Yes, it is rocket science, even when you are no longer talking about rockets.

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Self-piloting cars have actually existed in experimental form for many years, so we should not be altogether surprised to read that:

German car giant Volkswagen has turned fiction into reality by unveiling a fully automatic car which really can drive itself - and at speeds of up to 150mph.

Volkswagen apparently intends to use the car as a labor-saving device: they can do road tests of components in the car without the need of a test driver. The story does not say whether the car could function in traffic; I remember seeing a story about one such prototype about ten years ago.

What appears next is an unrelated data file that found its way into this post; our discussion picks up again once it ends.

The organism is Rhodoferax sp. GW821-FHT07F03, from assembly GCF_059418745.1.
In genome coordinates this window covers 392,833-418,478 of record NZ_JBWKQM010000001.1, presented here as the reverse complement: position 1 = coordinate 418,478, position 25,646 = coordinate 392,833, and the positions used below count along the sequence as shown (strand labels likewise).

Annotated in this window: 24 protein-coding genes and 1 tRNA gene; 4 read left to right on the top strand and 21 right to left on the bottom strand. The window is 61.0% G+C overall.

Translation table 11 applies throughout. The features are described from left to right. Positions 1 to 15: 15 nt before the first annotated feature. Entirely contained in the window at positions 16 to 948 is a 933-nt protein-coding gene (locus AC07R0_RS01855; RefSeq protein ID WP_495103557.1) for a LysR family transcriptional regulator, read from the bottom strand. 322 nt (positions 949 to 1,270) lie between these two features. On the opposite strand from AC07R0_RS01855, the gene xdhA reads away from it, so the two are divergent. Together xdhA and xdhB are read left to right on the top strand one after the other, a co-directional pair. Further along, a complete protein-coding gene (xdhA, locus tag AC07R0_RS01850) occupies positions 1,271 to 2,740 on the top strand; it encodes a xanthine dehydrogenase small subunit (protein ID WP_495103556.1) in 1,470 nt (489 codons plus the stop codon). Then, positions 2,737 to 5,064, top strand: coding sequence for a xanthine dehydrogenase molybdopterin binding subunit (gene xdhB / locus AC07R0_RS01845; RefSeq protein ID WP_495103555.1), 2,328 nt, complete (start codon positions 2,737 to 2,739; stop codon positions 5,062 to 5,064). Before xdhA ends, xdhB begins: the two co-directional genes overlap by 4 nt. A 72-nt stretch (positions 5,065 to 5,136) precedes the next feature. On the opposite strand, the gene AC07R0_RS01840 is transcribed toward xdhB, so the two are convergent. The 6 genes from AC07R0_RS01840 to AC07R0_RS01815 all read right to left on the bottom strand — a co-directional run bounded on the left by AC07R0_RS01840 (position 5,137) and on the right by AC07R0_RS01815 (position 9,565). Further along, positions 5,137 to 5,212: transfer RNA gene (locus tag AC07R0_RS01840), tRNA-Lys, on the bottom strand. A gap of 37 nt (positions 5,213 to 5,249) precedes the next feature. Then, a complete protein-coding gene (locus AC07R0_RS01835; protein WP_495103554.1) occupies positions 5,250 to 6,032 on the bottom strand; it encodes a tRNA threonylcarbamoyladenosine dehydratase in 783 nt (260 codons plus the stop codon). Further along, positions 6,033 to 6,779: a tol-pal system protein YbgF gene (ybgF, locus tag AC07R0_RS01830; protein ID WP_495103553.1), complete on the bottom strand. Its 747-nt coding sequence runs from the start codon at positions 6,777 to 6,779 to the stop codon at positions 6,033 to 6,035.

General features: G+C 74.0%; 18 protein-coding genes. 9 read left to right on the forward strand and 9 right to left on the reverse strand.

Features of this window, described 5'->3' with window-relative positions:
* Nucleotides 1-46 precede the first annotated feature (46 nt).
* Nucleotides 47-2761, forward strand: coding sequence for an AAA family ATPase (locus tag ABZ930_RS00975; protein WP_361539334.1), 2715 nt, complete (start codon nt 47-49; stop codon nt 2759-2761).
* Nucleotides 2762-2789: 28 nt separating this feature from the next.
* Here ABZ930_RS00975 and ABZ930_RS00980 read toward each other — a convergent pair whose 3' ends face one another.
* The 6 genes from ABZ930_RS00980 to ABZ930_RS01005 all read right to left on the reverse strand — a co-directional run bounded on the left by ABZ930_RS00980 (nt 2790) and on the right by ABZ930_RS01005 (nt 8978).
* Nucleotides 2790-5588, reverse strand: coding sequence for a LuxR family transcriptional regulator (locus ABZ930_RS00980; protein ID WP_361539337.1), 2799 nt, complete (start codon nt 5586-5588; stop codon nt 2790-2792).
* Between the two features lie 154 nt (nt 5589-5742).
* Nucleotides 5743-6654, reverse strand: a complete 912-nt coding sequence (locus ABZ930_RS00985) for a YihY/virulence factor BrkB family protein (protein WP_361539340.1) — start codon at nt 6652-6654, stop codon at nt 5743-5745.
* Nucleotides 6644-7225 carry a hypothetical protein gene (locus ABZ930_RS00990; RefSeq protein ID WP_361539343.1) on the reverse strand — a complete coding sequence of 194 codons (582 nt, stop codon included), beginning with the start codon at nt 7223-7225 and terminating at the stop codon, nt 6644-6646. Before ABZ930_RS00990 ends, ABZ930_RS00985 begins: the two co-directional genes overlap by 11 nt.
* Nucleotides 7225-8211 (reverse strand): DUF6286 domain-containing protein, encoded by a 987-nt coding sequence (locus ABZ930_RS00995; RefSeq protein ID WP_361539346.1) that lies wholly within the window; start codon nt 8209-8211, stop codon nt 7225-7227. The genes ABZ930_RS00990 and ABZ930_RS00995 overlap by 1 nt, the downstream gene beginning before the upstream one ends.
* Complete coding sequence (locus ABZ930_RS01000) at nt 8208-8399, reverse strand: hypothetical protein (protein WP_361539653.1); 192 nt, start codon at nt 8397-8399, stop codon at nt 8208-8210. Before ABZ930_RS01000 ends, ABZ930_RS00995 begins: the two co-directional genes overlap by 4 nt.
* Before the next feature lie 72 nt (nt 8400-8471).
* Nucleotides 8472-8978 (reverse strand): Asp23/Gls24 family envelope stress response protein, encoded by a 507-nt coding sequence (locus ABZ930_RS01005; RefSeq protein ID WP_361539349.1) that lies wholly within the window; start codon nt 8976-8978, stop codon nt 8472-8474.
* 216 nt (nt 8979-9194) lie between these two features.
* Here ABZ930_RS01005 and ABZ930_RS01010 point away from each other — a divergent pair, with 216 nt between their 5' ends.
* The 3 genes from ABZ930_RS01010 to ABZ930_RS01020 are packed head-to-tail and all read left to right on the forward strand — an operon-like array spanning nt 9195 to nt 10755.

Some people seem to think that self-piloting vehicles are part of a plot to disempower drivers. Not so, I think. The market would be the elderly who live in places where there is inadequate public transportation and who really shouldn't be driving anymore. Well, drunk drivers, too.

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The Holy City is an archetype whose structure and society have been variously described. Here one Father Erich Rutten of St. Paul, Minnesota, suggests a feature that I had not previously encountered:

"[Bono of U2, because he grew up in a mixed Catholic and Anglican household in Dublin] was very sensitive to the ways in which people of faith hurt each other, just across denominational divides," Father Rutten said. In fact, in a song on the 1987 album "The Joshua Tree," Bono sings of a place "Where the Streets Have No Name." It's an image of heaven, free of tension and division, "not divided by what side of the street you live on," the priest said.